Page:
The matter of faith vs. works is a common one among Christians, and often involves the use of two statements that appear to be a major contradiction: James’ famous statement that “faith without works is dead” ( Ja 2:20), and Paul’s famous statement that, “you have been saved by grace through faith, and that not of yourselves; it is a gift of God. Not of works, lest anyone should boast” (Eph 2:8,9). These indeed seem to contradict. However, a close reading of the scripture denies any such contradiction if one understands that faith involves one’s whole being. James says “show me your faith apart from your works and I will show you my faith by my works” (Ja 2:18). James believed in a faith that involved the whole person. Paul says nearly the identical thing when he challenges the believers at Corinth to “Examine” and “test” themselves to see if they were in the faith. A definite sign of “disqualification” was a life void of the influence of Christ (2 Cor 13:5).

In summary, any attempt to divorce faith from one’s active life is to nullify the Biblical concept of faith, and (no surprise) causes one to see contradiction in Holy Writ. Still more, it can convince one that living the gospel is of no consequence in one’s relationship with God, that it is only important to “think” Christian thoughts. And in the issue of faith vs. reason, a faith that is divorced from one’s existential reality leaves the concept of faith as nothing more than self imposed blindness in the face of brute facts. In short, there is a faith which one can impose on oneself – something like, trust in the unseen. And there is a faith that comes only by a supernatural infusion of God’s Spirit with that of a believer. The latter form is that which marks Biblical, salvation-type faith.

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9 thoughts on “Faith and Reason: What is the Biblical Concept of faith?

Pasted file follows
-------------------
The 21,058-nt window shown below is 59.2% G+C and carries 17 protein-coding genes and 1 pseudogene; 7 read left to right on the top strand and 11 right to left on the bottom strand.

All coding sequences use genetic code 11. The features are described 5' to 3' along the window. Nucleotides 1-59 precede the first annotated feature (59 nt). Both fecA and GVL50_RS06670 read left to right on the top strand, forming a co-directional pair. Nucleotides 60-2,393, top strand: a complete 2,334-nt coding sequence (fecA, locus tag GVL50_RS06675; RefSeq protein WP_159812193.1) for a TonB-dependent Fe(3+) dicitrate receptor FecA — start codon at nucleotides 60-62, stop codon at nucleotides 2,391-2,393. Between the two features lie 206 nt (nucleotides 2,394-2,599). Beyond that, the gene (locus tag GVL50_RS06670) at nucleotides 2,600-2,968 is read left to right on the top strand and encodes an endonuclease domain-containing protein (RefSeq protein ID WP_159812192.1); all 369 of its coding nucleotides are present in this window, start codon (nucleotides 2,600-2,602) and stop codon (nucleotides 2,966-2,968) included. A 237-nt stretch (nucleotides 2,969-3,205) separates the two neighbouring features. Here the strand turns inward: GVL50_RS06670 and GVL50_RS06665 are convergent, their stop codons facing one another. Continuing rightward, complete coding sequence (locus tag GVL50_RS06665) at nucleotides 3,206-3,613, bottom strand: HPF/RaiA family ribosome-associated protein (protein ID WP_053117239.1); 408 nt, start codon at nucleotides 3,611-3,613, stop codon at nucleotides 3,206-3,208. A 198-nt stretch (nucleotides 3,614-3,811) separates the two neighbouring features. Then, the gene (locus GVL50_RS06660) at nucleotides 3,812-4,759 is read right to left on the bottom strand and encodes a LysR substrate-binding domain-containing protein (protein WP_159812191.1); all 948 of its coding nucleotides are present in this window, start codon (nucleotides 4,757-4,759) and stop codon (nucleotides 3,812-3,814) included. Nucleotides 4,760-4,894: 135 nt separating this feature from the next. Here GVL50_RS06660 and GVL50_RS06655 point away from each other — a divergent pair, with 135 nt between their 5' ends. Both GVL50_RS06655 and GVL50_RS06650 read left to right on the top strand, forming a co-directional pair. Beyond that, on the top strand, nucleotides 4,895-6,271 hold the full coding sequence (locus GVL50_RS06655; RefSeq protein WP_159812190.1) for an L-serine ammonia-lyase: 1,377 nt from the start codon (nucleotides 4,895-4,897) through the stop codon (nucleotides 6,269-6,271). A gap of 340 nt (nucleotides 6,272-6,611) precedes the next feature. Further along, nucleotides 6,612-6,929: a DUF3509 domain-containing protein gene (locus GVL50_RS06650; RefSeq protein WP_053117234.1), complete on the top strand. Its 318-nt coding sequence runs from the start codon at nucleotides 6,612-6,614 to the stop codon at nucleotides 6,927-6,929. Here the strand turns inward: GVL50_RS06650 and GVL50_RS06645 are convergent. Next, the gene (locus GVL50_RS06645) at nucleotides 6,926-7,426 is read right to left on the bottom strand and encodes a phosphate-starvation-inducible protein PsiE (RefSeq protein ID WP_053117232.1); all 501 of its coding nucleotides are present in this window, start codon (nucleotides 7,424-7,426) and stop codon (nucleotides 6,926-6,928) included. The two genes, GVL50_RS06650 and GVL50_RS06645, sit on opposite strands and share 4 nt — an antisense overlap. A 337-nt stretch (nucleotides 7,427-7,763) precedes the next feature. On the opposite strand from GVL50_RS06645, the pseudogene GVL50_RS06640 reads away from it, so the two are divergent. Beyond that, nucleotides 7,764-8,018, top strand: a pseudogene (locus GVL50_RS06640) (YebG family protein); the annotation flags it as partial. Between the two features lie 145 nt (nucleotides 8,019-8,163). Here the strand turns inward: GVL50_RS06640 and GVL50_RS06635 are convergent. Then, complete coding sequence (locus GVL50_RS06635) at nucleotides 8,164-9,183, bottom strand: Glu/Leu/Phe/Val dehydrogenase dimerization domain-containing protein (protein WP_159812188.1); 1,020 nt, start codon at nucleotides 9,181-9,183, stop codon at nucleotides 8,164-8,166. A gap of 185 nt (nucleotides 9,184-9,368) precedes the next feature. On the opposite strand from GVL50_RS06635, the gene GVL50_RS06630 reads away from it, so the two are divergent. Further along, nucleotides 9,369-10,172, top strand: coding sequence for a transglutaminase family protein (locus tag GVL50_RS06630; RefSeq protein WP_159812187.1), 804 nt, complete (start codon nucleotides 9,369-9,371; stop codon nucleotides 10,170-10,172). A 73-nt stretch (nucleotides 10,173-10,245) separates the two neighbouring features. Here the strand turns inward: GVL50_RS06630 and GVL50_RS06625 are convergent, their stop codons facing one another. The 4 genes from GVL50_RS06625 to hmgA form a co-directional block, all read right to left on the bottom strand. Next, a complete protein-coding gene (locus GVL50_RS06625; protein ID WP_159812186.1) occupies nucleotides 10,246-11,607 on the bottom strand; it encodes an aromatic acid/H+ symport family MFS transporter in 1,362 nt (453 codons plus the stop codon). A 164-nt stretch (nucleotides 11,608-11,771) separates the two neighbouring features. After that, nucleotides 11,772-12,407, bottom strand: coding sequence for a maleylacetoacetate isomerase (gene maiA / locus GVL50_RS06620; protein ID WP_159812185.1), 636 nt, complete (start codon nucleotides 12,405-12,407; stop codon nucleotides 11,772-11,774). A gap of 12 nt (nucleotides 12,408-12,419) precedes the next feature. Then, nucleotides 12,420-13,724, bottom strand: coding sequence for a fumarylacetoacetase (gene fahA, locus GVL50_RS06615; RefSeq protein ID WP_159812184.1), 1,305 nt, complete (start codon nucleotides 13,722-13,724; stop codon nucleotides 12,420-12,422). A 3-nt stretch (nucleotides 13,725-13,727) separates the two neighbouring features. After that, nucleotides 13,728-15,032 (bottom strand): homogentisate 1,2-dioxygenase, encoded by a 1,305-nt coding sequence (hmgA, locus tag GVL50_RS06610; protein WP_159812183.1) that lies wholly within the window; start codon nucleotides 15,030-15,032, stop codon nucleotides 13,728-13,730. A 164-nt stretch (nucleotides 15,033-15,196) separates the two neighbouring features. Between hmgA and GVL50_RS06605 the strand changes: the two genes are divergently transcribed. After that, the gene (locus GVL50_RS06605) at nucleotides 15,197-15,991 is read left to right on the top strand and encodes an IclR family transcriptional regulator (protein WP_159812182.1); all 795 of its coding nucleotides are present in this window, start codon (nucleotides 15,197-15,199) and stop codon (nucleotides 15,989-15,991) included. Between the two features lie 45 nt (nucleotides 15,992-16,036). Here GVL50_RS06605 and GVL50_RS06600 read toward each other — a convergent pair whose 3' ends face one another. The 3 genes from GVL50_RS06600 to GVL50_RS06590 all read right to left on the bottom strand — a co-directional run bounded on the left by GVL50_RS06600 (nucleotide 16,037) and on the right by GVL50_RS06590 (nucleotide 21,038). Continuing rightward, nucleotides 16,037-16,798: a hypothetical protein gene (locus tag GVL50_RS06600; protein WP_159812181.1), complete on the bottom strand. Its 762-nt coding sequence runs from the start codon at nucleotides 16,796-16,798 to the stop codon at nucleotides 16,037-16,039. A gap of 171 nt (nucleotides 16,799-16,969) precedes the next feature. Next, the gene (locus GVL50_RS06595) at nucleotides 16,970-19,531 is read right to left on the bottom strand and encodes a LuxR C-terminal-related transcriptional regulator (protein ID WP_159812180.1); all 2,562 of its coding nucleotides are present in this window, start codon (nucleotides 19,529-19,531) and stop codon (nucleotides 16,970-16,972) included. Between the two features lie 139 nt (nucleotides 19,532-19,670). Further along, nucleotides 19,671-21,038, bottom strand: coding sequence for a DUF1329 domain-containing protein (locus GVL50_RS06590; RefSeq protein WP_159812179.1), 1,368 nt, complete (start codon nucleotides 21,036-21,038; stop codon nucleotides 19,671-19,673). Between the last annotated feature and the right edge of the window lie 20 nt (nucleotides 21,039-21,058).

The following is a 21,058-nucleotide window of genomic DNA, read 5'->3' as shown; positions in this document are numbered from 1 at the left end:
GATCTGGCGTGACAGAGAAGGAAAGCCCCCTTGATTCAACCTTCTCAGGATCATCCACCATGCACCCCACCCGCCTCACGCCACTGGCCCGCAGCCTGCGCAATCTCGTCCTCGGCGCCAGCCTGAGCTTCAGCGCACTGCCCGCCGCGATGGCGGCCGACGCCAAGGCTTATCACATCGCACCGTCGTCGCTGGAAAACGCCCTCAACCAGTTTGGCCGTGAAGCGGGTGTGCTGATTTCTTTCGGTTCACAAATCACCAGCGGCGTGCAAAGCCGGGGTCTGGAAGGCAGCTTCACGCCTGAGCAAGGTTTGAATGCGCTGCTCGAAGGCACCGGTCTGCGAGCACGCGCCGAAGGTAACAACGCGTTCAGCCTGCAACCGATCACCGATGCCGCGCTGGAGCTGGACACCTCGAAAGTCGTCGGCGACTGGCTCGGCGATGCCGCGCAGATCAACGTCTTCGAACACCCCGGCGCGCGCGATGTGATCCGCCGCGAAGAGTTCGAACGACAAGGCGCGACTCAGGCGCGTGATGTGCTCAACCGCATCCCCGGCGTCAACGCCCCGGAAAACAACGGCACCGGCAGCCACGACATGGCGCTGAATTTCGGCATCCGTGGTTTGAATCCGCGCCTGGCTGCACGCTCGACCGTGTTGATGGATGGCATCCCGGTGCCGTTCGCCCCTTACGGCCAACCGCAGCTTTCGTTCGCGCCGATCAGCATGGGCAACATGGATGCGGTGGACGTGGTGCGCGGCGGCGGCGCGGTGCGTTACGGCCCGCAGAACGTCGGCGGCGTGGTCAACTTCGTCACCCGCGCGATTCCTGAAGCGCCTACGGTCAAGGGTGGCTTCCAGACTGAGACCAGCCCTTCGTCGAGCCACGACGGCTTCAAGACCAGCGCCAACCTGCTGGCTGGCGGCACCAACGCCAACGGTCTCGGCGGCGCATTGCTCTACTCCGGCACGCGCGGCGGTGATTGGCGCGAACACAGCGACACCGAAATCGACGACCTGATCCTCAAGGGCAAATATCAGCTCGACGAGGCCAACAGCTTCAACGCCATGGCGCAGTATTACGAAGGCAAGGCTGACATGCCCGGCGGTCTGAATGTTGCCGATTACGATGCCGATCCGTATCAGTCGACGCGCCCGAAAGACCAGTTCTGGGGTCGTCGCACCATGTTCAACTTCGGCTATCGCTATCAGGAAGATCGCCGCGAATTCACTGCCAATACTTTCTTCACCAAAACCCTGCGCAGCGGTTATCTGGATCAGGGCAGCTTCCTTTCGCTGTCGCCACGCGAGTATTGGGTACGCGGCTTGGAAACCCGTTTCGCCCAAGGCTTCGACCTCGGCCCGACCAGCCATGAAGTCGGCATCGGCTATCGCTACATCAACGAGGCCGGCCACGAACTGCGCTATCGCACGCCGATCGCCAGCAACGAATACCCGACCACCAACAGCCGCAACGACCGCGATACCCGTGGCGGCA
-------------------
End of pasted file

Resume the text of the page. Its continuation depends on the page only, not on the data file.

1. Perhaps Christians today would benefit from reading fewer devotionals and more lives of the saints.

  2. I like that. “Faith is a live lived, not an idea thought.”

    This is very similar to my view of religion – vs – relationship. Religion gives you a list of do’s and don’ts, laws and rules. But with relationship you don’t need that list, because when you love Someone you are going to do your best to show it through your words and actions.

  3. So, I just wondered about something concerning what you wrote [I read all three articles and i am very impressed].

    There is one act of faith I don’t see as often, or as broadly, as…say, doing a mission trip or helping an elderly neighbor, etc.

    I saw a lot of really “good people” when I went to church. I wasn’t one of them, hence church is very painful for me. I saw good people, acting on their faith.

    What I didn’t see was people at the end of their own ability to manage their lives…people who were surrendered–not in the sophisticated sense, but surrendered in the “I’ve been beat. I can no longer pretend to be able to run things anymore. Help me, please” sense.

    Why is it so hard for some people to be good, while with others it seems to come naturally?

    Also, I struggle, with belief, period. I believe, but there is a part of me [which pesters me while I’m ‘believing’] which has listened to my agnostic friends, and pondered, “what if they are right? What if I am hoping for something that is not real?”